This ruled out a swathe of boats unfortunately. Here boats are not stored in the sea during winter, because being not terribly salty it freezes completely solid. Mooring fees tend to be extortionate (500 euros per year at the very least) and then you need to pay a crane operator to get it in and out, oh and you pay for winter storage too of course. However, boats with a fixed, ballasted keel are all the rage here so this was a big problem. The entire trailer sailer concept is exceptional here, except for the terhisail 375, which commands a surprisingly steep price.

Suitable for small children

This means most small dinghies are out, no laser, snipe or 470 will be suitable. More specifically, it means being able to take two adults and two small children, plus all the paraphernalia required for a days outing to the islands, i.e. picnic, changing bag, endless spare clothing and possibly even a push chair. Within a few years even camping gear will be on the list hopefully.

Suitable for single-handing

This is equally limiting of boats like the 470, which really need that extra adult to keep it upright.

Of course the most limiting factor is simply what is available at the price I wanted to pay. I was really pleased then when one night I spotted this boat known as a San Francisco Pelican listed on nettivene.com. Having read more,I felt very confident this would be the boat for us. I have to admit, it was a wrench to push attractive to the bottom of the list of criteria. There’s a reason why a boat should have a woman’s name. But I knew that if it was suitable for a young family and cheap enough to run then the odds of us using it and keeping it was much greater. So I bought it and so far it has been a great success with the whole family, it fits the four criteria listed above admirably. That said, it is not in good nick and has some other issues. Those will be the subject of my next post.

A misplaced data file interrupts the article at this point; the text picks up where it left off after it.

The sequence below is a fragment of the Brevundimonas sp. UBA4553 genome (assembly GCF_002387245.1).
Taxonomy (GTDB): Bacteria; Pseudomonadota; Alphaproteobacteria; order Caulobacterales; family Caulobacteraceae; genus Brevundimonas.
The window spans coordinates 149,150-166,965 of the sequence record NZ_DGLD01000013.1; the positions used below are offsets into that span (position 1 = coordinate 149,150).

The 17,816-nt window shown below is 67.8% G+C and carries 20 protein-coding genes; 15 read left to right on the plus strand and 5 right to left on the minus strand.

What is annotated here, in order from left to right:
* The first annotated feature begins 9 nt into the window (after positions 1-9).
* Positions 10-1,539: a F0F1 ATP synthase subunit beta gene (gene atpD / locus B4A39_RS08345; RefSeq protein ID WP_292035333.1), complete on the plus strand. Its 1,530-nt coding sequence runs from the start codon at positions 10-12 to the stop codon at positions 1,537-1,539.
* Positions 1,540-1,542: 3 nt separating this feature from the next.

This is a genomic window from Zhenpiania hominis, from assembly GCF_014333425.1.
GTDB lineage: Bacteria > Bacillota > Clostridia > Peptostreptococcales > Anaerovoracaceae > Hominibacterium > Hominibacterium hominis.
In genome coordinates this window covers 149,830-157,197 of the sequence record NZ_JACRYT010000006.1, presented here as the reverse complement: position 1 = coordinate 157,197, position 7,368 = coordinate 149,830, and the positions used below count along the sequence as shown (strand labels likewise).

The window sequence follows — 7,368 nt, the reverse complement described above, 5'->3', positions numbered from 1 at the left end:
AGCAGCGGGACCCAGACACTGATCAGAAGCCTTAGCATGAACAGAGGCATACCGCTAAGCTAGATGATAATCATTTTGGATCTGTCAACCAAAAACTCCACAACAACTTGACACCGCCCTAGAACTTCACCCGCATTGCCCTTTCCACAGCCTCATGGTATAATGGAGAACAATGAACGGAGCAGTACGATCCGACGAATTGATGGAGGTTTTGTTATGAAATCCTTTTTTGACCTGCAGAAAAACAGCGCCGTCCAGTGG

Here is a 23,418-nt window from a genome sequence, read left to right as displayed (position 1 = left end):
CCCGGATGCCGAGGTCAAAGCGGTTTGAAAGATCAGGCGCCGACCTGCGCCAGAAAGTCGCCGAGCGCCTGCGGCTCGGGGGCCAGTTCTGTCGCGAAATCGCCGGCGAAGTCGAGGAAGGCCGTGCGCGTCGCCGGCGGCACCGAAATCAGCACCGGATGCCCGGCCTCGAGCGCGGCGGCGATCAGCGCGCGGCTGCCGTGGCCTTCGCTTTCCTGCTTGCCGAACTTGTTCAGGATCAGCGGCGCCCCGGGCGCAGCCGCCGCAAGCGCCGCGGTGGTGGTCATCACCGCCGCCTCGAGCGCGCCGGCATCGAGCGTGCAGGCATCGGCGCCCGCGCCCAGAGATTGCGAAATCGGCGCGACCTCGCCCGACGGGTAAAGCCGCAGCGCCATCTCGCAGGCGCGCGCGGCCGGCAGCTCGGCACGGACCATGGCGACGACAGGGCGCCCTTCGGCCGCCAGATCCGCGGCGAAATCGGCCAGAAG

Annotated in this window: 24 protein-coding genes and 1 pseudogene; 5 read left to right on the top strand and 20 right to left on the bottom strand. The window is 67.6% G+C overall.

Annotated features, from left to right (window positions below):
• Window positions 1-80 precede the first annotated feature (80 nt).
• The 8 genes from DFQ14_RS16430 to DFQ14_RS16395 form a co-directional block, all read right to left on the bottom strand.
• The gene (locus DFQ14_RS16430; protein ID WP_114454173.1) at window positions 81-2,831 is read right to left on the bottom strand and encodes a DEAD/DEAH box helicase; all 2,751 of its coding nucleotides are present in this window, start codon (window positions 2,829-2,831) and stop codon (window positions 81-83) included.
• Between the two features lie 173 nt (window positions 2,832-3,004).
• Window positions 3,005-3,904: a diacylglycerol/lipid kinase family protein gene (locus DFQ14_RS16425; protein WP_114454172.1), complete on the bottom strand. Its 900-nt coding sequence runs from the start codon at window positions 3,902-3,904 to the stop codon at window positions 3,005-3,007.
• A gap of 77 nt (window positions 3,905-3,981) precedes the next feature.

Okay, so having negotiated the tedious process of setting a WordPress account up, here goes the first post. Firstly, there is little likely hood anyone will ever read this post. Such is the imperfect nature of blogging. It represents a very transient form of communication, where old posts fade in to oblivion. So from the outset I acknowledge and reject these limitations. This is my diary, my notebook and if others find the occasional post worth commenting on or of interest that is a bonus.

So what’s the point then? Well the process of documenting ones thoughts is important. The written thought becomes an independent entity, a meme an individual or others can return too, reflect upon and criticise. Writing, as a technology, has done more to elevate man above the apes than anything else except for language itself.

I already mentioned that one drawback of blogging is that it lacks any kind of narrative structure, it is all about what was last written, but perhaps even worse is that it is essentially like a newspaper column, the author is king. The comments section offers some scope for discussion,but this rapidly dies as each fresh post forces the topic onwards. Blogs, in their current form, offer a crude and imperfect medium for collective discussion and thinking. Which is, in my opinion, a great shame and a missed opportunity. So here’s hoping that someone reads this and one day we can have a proper discourse about blogging and written thought.